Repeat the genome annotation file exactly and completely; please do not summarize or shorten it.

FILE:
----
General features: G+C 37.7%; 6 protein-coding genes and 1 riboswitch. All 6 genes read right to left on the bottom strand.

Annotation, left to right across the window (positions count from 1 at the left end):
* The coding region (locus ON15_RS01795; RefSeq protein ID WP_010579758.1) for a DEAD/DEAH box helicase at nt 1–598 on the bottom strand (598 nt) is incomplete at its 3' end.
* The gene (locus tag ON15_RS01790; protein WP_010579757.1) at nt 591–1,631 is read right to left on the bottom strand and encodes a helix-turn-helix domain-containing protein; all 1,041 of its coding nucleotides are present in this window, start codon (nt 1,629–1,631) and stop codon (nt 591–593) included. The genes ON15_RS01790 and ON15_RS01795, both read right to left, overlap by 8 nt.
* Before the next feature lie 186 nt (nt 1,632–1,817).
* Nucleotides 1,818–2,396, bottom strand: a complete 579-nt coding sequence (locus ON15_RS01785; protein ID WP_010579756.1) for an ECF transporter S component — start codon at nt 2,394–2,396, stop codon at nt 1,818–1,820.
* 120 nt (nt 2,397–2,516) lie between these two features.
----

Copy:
General features: G+C 37.7%; 6 protein-coding genes and 1 riboswitch. All 6 genes read right to left on the bottom strand.

Annotation, left to right across the window (positions count from 1 at the left end):
* The coding region (locus ON15_RS01795; RefSeq protein ID WP_010579758.1) for a DEAD/DEAH box helicase at nt 1–598 on the bottom strand (598 nt) is incomplete at its 3' end.
* The gene (locus tag ON15_RS01790; protein WP_010579757.1) at nt 591–1,631 is read right to left on the bottom strand and encodes a helix-turn-helix domain-containing protein; all 1,041 of its coding nucleotides are present in this window, start codon (nt 1,629–1,631) and stop codon (nt 591–593) included. The genes ON15_RS01790 and ON15_RS01795, both read right to left, overlap by 8 nt.
* Before the next feature lie 186 nt (nt 1,632–1,817).
* Nucleotides 1,818–2,396, bottom strand: a complete 579-nt coding sequence (locus ON15_RS01785; protein ID WP_010579756.1) for an ECF transporter S component — start codon at nt 2,394–2,396, stop codon at nt 1,818–1,820.
* 120 nt (nt 2,397–2,516) lie between these two features.